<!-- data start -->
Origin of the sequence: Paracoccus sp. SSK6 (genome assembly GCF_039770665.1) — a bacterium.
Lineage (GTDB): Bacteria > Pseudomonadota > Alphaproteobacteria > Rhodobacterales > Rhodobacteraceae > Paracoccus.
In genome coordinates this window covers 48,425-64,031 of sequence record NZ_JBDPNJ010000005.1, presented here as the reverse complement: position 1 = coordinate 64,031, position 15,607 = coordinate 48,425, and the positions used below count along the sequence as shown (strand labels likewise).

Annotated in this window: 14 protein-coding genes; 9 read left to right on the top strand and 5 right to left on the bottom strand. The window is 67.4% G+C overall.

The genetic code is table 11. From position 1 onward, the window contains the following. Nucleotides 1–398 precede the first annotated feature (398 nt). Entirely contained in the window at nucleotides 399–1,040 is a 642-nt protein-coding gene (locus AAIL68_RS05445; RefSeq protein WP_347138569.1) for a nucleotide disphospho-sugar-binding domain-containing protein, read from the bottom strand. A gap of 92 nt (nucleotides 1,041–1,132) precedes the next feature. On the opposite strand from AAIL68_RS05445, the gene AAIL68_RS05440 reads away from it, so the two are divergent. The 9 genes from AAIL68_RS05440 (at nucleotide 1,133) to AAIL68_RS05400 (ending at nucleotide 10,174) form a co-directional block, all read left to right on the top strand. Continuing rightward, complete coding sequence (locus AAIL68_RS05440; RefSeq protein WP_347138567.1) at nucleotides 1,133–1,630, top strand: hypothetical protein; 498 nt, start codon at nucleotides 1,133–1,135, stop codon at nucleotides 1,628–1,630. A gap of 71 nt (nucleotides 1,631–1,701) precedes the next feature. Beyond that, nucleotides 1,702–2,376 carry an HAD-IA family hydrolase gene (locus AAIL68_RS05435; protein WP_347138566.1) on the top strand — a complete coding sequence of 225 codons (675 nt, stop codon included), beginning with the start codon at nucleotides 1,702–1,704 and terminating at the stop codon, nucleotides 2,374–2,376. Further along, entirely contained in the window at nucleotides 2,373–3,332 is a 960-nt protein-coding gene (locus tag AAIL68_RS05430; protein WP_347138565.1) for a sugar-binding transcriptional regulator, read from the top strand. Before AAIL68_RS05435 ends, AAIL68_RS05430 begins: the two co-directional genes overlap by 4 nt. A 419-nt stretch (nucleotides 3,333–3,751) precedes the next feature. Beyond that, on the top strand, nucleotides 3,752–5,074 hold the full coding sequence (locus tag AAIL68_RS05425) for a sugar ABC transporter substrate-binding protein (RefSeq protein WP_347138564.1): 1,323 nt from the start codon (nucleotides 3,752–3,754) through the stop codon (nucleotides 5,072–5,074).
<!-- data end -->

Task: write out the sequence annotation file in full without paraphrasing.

Origin of the sequence: Paracoccus sp. SSK6 (genome assembly GCF_039770665.1) — a bacterium.
Lineage (GTDB): Bacteria > Pseudomonadota > Alphaproteobacteria > Rhodobacterales > Rhodobacteraceae > Paracoccus.
In genome coordinates this window covers 48,425-64,031 of sequence record NZ_JBDPNJ010000005.1, presented here as the reverse complement: position 1 = coordinate 64,031, position 15,607 = coordinate 48,425, and the positions used below count along the sequence as shown (strand labels likewise).

Annotated in this window: 14 protein-coding genes; 9 read left to right on the top strand and 5 right to left on the bottom strand. The window is 67.4% G+C overall.

The genetic code is table 11. From position 1 onward, the window contains the following. Nucleotides 1–398 precede the first annotated feature (398 nt). Entirely contained in the window at nucleotides 399–1,040 is a 642-nt protein-coding gene (locus AAIL68_RS05445; RefSeq protein WP_347138569.1) for a nucleotide disphospho-sugar-binding domain-containing protein, read from the bottom strand. A gap of 92 nt (nucleotides 1,041–1,132) precedes the next feature. On the opposite strand from AAIL68_RS05445, the gene AAIL68_RS05440 reads away from it, so the two are divergent. The 9 genes from AAIL68_RS05440 (at nucleotide 1,133) to AAIL68_RS05400 (ending at nucleotide 10,174) form a co-directional block, all read left to right on the top strand. Continuing rightward, complete coding sequence (locus AAIL68_RS05440; RefSeq protein WP_347138567.1) at nucleotides 1,133–1,630, top strand: hypothetical protein; 498 nt, start codon at nucleotides 1,133–1,135, stop codon at nucleotides 1,628–1,630. A gap of 71 nt (nucleotides 1,631–1,701) precedes the next feature. Beyond that, nucleotides 1,702–2,376 carry an HAD-IA family hydrolase gene (locus AAIL68_RS05435; protein WP_347138566.1) on the top strand — a complete coding sequence of 225 codons (675 nt, stop codon included), beginning with the start codon at nucleotides 1,702–1,704 and terminating at the stop codon, nucleotides 2,374–2,376. Further along, entirely contained in the window at nucleotides 2,373–3,332 is a 960-nt protein-coding gene (locus tag AAIL68_RS05430; protein WP_347138565.1) for a sugar-binding transcriptional regulator, read from the top strand. Before AAIL68_RS05435 ends, AAIL68_RS05430 begins: the two co-directional genes overlap by 4 nt. A 419-nt stretch (nucleotides 3,333–3,751) precedes the next feature. Beyond that, on the top strand, nucleotides 3,752–5,074 hold the full coding sequence (locus tag AAIL68_RS05425) for a sugar ABC transporter substrate-binding protein (RefSeq protein WP_347138564.1): 1,323 nt from the start codon (nucleotides 3,752–3,754) through the stop codon (nucleotides 5,072–5,074).